August 25 – October 28, 2012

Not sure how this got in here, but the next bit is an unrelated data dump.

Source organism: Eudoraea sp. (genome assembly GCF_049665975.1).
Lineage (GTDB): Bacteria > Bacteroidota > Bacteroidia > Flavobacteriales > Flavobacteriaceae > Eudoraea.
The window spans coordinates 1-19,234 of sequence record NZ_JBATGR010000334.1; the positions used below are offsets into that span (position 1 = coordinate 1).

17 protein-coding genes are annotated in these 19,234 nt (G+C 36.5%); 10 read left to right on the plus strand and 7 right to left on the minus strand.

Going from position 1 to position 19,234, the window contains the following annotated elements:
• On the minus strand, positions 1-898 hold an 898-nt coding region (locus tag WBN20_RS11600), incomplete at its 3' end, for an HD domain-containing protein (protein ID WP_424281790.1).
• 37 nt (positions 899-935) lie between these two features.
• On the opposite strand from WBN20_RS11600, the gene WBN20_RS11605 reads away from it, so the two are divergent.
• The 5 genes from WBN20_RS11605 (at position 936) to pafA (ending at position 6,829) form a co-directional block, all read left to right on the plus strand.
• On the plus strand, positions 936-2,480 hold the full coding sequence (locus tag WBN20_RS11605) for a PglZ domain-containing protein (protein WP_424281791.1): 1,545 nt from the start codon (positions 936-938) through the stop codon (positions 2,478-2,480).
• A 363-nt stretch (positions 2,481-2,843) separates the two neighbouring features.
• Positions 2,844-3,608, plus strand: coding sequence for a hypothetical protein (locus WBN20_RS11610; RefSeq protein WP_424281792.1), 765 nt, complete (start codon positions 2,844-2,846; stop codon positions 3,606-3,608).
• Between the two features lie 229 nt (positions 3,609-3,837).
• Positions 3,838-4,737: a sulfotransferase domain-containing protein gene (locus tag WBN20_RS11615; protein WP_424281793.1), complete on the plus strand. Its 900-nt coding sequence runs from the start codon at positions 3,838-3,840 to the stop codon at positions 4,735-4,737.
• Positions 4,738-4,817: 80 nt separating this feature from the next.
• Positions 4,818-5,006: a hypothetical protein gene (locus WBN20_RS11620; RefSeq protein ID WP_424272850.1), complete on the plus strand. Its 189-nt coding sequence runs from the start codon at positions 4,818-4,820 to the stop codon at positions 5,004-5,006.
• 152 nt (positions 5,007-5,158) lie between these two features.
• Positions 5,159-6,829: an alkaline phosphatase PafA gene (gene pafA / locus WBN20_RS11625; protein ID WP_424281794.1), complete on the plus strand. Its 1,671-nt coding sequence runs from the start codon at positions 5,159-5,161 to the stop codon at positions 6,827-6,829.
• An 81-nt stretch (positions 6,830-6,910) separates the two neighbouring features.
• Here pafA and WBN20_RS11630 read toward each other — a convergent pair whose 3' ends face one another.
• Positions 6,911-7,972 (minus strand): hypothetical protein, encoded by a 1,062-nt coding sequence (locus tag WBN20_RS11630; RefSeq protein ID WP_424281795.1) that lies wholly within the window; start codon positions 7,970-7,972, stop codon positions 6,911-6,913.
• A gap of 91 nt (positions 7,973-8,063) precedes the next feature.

The Bonner Kunstverein is pleased to announce two new exhibitions: Czech photographer Markéta Othová’s project, which has been especially conceived for the architecture of the Kunstverein, and the first solo show in Germany of the British artist Ed Atkins. Othová’s analogue photographs meet Atkins’ high-definition video installation: black-and-white as well as color photographs of everyday moments and poetic stillness confront computer-generated film sequences with precise editing and intense HD colors. The two artists’ practices are considerably different, yet they both pursue a self-reflexive approach of their respective medium. Although conceived as solo presentations, the two positions engage here in a substantial dialogue, in which Atkins’ video projection echoes Othová’s photographs. For his first solo exhibition in Germany, the British artist Ed Atkins (*1982 Oxford, lives and works in London) presents the multilayered project A Tumor (In English) (2011). A text by Atkins builds the core of the work and is printed as a take-away for visitors. Extracts from the text can be found in his precisely mounted film, which evokes now and then the atmosphere of Film Noir, but also 3D simulation. A Tumor (In English) (2011) articulates thoughts on existential questions about life and death, disease and body, restriction and liberation, and on the links between the material and the immaterial. These themes are closely related to Ed Atkins’ decision to use digital media. High Definition pictures show the filmed surfaces more exactly than we can see them ourselves and mock our perception with their persistent perfection. Atkins creates a tension by juxtaposing his grotesque, sometimes even repulsive, text to the estranging capacity of HD technology. Likewise, the artist balances out the lifelessness of the images by making the whole filmic apparatus palpable: the technical setup, the figure behind the camera, as well as the physical presence of the pictures. In his differentiated use of HD technology, Atkins addresses the attractive morbidity of this medium. The work presented at Bonner Kunstverein reflects Atkins’ involvement with the concept of materiality, in particular the one of the body or of the voice. Although he helps himself to digital, that is, to immaterial means, his work conjures in the viewer a physical experience that is transmitted, not least of all, by the powerful soundtrack. Atkins studied at the Central St. Martin’s College of Art and Design and concluded his studies in 2009 at the Slade School of Fine Art in London. He was nominated in 2011 for the shortlist of the Derek Jarman Video Art Prize. His works could be seen last year at the Tate Britain in London and the Sculpture Center in New York.